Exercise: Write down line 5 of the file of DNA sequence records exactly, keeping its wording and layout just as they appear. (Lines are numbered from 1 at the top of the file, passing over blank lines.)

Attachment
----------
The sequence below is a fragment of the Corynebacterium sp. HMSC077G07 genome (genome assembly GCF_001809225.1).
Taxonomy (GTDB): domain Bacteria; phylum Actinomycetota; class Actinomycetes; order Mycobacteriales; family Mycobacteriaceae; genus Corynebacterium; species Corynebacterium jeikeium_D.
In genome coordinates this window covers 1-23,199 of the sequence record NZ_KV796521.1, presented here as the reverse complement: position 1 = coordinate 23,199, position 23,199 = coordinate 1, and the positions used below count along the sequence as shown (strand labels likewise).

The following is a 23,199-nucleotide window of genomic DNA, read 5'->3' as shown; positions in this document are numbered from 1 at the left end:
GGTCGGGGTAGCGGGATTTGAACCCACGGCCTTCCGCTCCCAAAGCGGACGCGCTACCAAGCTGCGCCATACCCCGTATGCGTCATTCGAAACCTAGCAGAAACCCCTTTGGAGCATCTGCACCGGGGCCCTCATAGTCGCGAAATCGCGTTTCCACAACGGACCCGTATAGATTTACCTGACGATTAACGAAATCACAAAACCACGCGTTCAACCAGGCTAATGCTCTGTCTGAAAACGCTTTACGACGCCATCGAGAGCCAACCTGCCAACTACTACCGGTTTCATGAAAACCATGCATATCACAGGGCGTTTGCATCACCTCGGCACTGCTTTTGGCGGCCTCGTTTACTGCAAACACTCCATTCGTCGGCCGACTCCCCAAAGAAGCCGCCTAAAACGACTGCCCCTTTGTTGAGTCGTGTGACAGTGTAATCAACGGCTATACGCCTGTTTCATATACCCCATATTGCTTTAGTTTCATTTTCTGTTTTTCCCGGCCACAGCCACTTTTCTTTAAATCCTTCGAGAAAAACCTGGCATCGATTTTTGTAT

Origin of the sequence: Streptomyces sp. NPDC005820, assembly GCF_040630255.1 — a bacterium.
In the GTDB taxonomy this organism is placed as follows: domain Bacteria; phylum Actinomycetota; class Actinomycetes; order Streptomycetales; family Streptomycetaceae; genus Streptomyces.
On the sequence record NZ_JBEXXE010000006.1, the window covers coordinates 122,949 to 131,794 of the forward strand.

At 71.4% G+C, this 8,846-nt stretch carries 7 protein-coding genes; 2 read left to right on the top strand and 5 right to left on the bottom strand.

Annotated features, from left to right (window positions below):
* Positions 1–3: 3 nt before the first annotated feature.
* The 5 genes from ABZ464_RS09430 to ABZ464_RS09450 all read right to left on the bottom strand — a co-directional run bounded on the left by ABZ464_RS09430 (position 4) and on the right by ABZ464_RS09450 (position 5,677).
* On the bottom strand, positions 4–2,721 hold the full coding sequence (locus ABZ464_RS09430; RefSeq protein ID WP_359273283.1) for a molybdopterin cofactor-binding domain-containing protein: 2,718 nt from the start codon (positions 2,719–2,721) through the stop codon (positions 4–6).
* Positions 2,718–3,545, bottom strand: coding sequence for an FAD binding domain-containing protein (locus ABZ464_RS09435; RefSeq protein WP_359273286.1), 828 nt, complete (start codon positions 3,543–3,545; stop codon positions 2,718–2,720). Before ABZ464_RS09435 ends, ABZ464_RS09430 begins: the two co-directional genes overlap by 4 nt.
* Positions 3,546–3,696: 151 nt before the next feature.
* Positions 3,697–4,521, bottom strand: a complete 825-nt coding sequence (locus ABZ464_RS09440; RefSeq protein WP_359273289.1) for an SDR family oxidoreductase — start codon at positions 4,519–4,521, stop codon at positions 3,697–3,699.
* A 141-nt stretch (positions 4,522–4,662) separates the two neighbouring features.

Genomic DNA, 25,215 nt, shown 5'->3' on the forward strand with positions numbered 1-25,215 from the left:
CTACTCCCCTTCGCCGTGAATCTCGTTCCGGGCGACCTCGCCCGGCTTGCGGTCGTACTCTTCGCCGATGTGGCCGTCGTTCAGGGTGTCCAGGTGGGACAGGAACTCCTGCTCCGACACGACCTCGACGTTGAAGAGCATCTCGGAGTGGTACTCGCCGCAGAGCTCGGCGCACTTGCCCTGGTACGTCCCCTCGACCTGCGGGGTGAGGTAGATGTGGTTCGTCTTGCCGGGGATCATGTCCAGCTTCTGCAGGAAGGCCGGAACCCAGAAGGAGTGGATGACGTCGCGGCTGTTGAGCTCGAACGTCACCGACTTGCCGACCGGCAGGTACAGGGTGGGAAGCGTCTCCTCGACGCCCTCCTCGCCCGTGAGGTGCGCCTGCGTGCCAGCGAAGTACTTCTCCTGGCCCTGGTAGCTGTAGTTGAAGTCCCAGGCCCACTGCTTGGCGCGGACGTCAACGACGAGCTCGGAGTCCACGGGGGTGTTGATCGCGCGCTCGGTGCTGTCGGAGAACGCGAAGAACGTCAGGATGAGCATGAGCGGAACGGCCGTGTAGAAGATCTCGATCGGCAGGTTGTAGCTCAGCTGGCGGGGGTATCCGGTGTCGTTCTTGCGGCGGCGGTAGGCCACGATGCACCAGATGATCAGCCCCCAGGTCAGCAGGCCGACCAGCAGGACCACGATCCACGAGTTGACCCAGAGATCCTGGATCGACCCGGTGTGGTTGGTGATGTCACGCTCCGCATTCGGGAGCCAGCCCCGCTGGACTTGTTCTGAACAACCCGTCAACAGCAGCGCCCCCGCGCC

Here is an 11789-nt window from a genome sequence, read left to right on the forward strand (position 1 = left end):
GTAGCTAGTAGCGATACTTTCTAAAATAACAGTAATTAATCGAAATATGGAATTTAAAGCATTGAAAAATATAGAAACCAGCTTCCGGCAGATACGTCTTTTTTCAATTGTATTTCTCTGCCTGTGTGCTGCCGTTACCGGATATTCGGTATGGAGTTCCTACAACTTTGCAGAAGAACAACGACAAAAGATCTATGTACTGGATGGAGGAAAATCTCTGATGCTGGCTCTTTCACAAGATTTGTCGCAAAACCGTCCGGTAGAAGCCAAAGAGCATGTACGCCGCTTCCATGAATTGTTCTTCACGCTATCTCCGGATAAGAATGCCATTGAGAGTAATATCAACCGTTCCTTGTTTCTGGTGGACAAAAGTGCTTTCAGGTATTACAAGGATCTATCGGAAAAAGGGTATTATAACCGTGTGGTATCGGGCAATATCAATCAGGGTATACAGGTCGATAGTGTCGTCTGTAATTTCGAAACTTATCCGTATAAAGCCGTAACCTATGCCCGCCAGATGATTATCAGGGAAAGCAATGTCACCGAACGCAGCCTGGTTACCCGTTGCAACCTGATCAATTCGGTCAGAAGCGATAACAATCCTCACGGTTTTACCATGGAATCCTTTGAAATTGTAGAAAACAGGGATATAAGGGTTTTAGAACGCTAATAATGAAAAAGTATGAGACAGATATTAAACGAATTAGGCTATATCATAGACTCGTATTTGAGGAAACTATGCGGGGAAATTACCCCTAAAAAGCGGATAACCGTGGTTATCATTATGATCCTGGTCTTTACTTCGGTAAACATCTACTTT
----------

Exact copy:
GGTCGGGGTAGCGGGATTTGAACCCACGGCCTTCCGCTCCCAAAGCGGACGCGCTACCAAGCTGCGCCATACCCCGTATGCGTCATTCGAAACCTAGCAGAAACCCCTTTGGAGCATCTGCACCGGGGCCCTCATAGTCGCGAAATCGCGTTTCCACAACGGACCCGTATAGATTTACCTGACGATTAACGAAATCACAAAACCACGCGTTCAACCAGGCTAATGCTCTGTCTGAAAACGCTTTACGACGCCATCGAGAGCCAACCTGCCAACTACTACCGGTTTCATGAAAACCATGCATATCACAGGGCGTTTGCATCACCTCGGCACTGCTTTTGGCGGCCTCGTTTACTGCAAACACTCCATTCGTCGGCCGACTCCCCAAAGAAGCCGCCTAAAACGACTGCCCCTTTGTTGAGTCGTGTGACAGTGTAATCAACGGCTATACGCCTGTTTCATATACCCCATATTGCTTTAGTTTCATTTTCTGTTTTTCCCGGCCACAGCCACTTTTCTTTAAATCCTTCGAGAAAAACCTGGCATCGATTTTTGTAT